Posts Tagged ‘Sports’

Book Review: Eight World Cups by George Vecsey

Author: George Vecsey
TitleEight World Cups
Publication Info: Times Books (May 13, 2014)
ISBN: 9780805098488
Summary/Review:

Vecsey, a sportswriter for The New York Times, writes a series of essays and memories of international soccer dating back to the 1982 World Cup in Spain, tying it in with his own love of the game back to his childhood.  The title is a misnomer, because Vecsey writes about Women’s World Cups and Olympic games among other competitions, but the eight men’s World Cup finals he attends from 1982 to 2010 are the core of the book. In addition to some lovely writing describing the games and controversies of the each World Cup, Vecsey gives a sense of the host nation where he and his wife generally set a up a home base for a month.  He writes about the great players of each era from Diego Maradona to Zinedine Zidane.  A major focus is the rise of the United States men’s team from a non-entity to one that regular qualifies for the World Cup and is competitive.  Vecsey also explores the seamy underside of FIFA and CONFACAF with the greed and corruption that runs alongside the beautiful game.  All in all, this is a nice American take on World Cup football from a personal perspective.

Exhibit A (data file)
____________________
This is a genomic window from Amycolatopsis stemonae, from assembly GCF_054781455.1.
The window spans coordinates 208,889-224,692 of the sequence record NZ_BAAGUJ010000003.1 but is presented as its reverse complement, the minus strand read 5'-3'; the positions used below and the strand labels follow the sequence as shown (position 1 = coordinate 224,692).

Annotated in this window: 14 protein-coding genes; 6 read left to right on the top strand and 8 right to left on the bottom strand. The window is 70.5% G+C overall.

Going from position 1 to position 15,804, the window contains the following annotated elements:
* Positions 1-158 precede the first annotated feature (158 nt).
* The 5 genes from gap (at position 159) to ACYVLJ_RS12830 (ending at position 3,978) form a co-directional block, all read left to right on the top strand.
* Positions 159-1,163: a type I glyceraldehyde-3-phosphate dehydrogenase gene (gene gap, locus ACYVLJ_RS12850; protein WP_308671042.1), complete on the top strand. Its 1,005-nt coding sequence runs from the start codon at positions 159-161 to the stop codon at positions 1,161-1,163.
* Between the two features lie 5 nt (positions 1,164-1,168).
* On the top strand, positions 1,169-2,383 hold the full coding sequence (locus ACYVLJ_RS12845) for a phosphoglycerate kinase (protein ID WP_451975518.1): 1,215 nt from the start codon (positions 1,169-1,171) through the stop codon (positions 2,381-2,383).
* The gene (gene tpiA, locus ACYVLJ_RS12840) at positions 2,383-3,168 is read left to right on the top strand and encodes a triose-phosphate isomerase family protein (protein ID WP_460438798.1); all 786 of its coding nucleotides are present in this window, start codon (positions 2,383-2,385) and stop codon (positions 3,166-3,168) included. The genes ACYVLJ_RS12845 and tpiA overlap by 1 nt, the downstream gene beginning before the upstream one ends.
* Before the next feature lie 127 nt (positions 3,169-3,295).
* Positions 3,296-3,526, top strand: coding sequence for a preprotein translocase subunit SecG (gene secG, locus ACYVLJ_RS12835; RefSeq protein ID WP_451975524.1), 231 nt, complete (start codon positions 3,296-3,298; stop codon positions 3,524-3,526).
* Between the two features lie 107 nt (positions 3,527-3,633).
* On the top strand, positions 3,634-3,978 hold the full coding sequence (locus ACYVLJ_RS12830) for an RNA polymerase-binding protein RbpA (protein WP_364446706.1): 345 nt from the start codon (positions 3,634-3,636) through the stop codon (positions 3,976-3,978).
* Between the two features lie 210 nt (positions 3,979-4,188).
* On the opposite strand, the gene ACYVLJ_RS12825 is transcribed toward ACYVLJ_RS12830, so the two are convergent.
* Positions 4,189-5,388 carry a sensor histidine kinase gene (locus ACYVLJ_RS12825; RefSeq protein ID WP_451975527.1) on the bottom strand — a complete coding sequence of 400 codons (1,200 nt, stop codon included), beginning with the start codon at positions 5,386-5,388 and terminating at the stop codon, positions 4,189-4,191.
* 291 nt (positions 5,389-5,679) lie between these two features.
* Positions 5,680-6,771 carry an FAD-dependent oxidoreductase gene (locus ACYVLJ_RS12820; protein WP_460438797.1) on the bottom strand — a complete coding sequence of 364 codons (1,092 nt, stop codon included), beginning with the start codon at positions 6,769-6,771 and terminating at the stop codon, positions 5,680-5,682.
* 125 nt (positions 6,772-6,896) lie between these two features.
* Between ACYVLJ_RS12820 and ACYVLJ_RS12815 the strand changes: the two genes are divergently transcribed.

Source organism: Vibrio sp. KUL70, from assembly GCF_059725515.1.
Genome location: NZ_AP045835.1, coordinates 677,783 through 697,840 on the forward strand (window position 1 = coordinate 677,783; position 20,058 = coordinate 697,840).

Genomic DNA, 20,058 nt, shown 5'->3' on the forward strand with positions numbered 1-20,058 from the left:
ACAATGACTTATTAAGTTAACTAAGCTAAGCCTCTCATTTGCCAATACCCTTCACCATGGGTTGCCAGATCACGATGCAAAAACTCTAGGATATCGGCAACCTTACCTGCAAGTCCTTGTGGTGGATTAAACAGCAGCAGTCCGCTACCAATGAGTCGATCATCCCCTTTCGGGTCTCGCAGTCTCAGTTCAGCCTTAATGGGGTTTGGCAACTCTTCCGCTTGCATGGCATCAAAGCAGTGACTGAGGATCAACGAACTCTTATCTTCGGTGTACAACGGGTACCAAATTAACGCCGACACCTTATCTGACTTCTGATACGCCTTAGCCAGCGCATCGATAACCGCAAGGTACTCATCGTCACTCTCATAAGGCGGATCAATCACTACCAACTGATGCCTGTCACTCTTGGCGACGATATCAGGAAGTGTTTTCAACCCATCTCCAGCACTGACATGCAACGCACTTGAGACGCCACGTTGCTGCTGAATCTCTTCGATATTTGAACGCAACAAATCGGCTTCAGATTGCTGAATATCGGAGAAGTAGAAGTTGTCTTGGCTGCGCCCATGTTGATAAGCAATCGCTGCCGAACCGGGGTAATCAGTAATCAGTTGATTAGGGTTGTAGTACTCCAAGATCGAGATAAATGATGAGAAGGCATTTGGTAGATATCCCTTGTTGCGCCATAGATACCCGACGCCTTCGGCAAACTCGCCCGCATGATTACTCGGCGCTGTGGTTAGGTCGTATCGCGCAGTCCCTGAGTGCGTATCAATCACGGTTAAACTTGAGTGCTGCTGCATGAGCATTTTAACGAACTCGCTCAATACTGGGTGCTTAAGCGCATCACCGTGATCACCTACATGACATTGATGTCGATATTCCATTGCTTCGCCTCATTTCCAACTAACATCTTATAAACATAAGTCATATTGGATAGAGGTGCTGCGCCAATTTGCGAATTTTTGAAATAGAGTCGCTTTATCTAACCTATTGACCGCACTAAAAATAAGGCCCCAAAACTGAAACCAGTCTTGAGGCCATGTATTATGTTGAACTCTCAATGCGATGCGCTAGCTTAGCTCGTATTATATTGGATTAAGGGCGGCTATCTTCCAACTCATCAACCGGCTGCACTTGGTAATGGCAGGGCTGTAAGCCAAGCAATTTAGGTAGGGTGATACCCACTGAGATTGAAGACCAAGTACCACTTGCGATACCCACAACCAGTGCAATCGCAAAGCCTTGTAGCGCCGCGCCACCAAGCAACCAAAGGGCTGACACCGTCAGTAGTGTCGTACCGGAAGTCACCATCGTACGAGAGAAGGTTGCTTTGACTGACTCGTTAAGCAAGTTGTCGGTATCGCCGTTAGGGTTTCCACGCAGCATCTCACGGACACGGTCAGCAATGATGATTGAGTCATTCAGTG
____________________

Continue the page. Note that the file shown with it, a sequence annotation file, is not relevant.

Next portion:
Recommended booksThe Grass of Another Country: A Journey Through the World of Soccer by Christopher Merrill, The Girls of Summer: The U.S. Women’s Soccer Team and How It Changed the World by Jere Longman, and Goooal! a Celebration of Soccer by Andres Cantor
Rating: ****

Baseball Celebrity and the End of the Steroid Era

Last night’s Major League Baseball All-Star Game was the keystone of  shortstop Derek Jeter’s season-long retirement celebration. As things tend to go in the sports media coverage of Derek Jeter, it was a bit over the top.  Yet, nowhere among all the plaudits did anyone see fit to mention that Jeter is the last active superstar of the Steroids Era.